top of page
  • Susan Wineland

Composting is Key

What is a small lifestyle change that can have a huge impact? Composting!

Composting is a natural process in which naturally occurring bacteria and fungus in the soil break down to form compost. This nutrient-rich soil amendment enriches garden soil with nutrients and is the very best for all of our plants.

Composting can be successful in almost any setting from indoor bins in condos or apartments, to outdoor open piles or bins of various sizes and types for backyards. There are lots of options when it comes to the kind of composter you might like and you can shop for them in stores or online.

For home composting, you can use eggshells and coffee grounds, shredded newspaper, brown paper bags, unseeded hay, fruit and vegetable scraps (fresh, cooked, frozen, and moldy). By keeping these things out of your garbage disposals, septic systems, and landfills, you are truly making a difference by choosing this environmental approach.

Other things to compost at home are yard prunings, leaves, and grass cutting. Make sure to break yard waste into small pieces before throwing it into a composting heap. Avoid diseased leaves and plants as they may infect your compost and don’t include animal waste. And don’t include meats or dairy as they tend to become foul smelling and might attract animals.

Guidelines for COMPOSTING AT HOME - to Create Rich Soil for Your Garden:

NEW! Composting at the Orange Transfer Station & Recycling Center (aka the Town Dump)

There is a new opportunity to compost in addition to or as an alternative to home composting. Orange residents can now take their compostable material to the town transfer station located at 100 S Orange Center Road. See details about composting at the transfer station.

Items that ARE accepted in the transfer station green composting bins are:

  • Fruits, vegetables, peels, pits

  • Eggs and eggshells

  • Meat and poultry including bones

  • Seafood including shells

  • Coffee grounds and tea bags

  • Rice and grains

  • Baked goods, chips and snacks

  • Pet food

Items that are NOT accepted are: coffee pods, plastic wrap, take out containers, plasticware, paper goods, metal or aluminum foil, jars or glass, pet waste.

Residents may bring food items listed below and dump them directly into one of the 4 green bins marked for composting. For ease, you may put all scraps into a plastic bag then toss the entire bag into the bin - NO NEED to empty the bag first. (We know it sounds odd that plastic bags can be put in with composting, but they can). However, if you’d like to avoid using plastic bags, there are many excellent odor-free kitchen compost bins with lids that store on or under a counter. Taking these small bins to the food scraps containers to the transfer station is easy, mess-free, and they rinse out easily. Or, reuse a container you might have at home such as a pail or light weight pitcher.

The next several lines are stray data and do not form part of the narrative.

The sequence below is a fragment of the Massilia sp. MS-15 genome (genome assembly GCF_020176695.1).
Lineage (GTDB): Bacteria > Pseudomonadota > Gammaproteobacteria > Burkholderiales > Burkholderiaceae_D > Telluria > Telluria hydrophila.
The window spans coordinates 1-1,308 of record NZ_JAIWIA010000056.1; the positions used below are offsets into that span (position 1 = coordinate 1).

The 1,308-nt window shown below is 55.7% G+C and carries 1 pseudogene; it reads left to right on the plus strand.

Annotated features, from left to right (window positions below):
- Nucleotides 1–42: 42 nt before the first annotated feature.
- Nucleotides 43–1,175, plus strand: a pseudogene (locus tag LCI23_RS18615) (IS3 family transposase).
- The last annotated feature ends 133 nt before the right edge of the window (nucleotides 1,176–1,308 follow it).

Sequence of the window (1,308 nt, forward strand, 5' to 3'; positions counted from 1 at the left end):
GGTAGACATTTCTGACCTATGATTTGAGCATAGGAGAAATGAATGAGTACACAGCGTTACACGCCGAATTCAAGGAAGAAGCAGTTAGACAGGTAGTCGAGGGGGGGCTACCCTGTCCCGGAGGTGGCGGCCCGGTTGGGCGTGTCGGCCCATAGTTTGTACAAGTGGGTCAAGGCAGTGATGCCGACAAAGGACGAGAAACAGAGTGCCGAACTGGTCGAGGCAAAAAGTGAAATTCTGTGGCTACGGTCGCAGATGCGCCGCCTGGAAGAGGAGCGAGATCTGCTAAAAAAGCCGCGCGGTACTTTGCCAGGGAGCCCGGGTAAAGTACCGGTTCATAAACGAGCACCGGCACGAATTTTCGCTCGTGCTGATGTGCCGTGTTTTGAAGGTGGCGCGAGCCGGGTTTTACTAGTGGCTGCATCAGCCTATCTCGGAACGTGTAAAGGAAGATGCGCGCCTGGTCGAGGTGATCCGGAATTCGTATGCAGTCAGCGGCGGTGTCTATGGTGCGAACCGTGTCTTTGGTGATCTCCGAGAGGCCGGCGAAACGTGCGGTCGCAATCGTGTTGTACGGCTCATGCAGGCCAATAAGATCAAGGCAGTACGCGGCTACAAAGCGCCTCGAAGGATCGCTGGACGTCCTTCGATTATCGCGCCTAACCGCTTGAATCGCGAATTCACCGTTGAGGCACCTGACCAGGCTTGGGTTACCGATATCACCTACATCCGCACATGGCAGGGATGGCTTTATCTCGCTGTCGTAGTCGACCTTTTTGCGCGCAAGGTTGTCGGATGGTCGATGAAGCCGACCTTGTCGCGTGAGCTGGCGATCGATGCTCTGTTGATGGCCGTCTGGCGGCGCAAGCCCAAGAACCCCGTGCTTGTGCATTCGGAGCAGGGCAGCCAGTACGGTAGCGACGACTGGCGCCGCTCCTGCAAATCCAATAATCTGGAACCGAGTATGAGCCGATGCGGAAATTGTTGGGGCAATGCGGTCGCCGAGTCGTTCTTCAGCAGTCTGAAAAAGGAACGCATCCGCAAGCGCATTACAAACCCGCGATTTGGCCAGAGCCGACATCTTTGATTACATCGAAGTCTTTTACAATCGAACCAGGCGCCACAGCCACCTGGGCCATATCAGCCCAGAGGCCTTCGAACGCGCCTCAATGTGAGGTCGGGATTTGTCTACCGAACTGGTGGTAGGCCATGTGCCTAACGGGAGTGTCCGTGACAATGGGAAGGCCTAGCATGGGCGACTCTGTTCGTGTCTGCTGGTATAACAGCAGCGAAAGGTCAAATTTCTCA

Remember, by diverting food scraps to the transfer station, we are not only helping the environment, but also helping save tax payer money (it costs the town less to dispose of compost material than to dispose of material placed in the hopper). Home composters I know (myself included) will take advantage of the transfer station bins as an additional resource, to compost items NOT suitable for home composting (i.e., meat, seafood).


Note: Do NOT take materials from these bins:

Benefits of Composting

Without a doubt, composting provides many benefits: It significantly cuts down on the amount of trash in a landfill and reduces the costs and the carbon emissions it takes to haul and process those materials. Composting adds valuable nutrients back into the soil, enriching it with nutrients, greatly reducing the need for fertilizers and pesticide, and increasing the soil's ability to retain moisture. Compost improves the workability of the soil and plants grow better in this enriched, crumbly soil.

So, however you choose to compost - at home, by bringing compostables to the transfer station, or both - DO compost. It’s the best for all those food waste products that can be so beneficial to soil and keeps them out of landfills where they produce methane gas, a large contributor of air pollution.

For more information, follow

Article originally published in the Milford-Orange Times.


bottom of page